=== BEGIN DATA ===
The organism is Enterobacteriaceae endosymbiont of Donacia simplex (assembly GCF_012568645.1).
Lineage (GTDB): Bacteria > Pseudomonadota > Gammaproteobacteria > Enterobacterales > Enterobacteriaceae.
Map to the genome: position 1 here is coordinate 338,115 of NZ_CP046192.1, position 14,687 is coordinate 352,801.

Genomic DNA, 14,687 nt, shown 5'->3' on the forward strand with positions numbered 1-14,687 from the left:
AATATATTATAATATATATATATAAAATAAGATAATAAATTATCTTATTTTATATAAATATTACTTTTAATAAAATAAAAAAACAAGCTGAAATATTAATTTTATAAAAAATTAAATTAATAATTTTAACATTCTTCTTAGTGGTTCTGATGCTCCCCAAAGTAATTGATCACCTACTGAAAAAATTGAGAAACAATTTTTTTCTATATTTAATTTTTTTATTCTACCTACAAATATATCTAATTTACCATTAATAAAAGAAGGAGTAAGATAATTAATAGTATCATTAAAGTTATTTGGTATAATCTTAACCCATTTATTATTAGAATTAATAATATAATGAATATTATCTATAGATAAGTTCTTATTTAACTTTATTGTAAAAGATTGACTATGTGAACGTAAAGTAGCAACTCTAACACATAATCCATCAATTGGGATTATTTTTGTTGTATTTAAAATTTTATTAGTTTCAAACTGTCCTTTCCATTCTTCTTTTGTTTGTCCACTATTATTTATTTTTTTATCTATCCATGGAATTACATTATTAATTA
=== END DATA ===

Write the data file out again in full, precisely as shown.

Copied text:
The organism is Enterobacteriaceae endosymbiont of Donacia simplex (assembly GCF_012568645.1).
Lineage (GTDB): Bacteria > Pseudomonadota > Gammaproteobacteria > Enterobacterales > Enterobacteriaceae.
Map to the genome: position 1 here is coordinate 338,115 of NZ_CP046192.1, position 14,687 is coordinate 352,801.

Genomic DNA, 14,687 nt, shown 5'->3' on the forward strand with positions numbered 1-14,687 from the left:
AATATATTATAATATATATATATAAAATAAGATAATAAATTATCTTATTTTATATAAATATTACTTTTAATAAAATAAAAAAACAAGCTGAAATATTAATTTTATAAAAAATTAAATTAATAATTTTAACATTCTTCTTAGTGGTTCTGATGCTCCCCAAAGTAATTGATCACCTACTGAAAAAATTGAGAAACAATTTTTTTCTATATTTAATTTTTTTATTCTACCTACAAATATATCTAATTTACCATTAATAAAAGAAGGAGTAAGATAATTAATAGTATCATTAAAGTTATTTGGTATAATCTTAACCCATTTATTATTAGAATTAATAATATAATGAATATTATCTATAGATAAGTTCTTATTTAACTTTATTGTAAAAGATTGACTATGTGAACGTAAAGTAGCAACTCTAACACATAATCCATCAATTGGGATTATTTTTGTTGTATTTAAAATTTTATTAGTTTCAAACTGTCCTTTCCATTCTTCTTTTGTTTGTCCACTATTATTTATTTTTTTATCTATCCATGGAATTACATTATTAATTA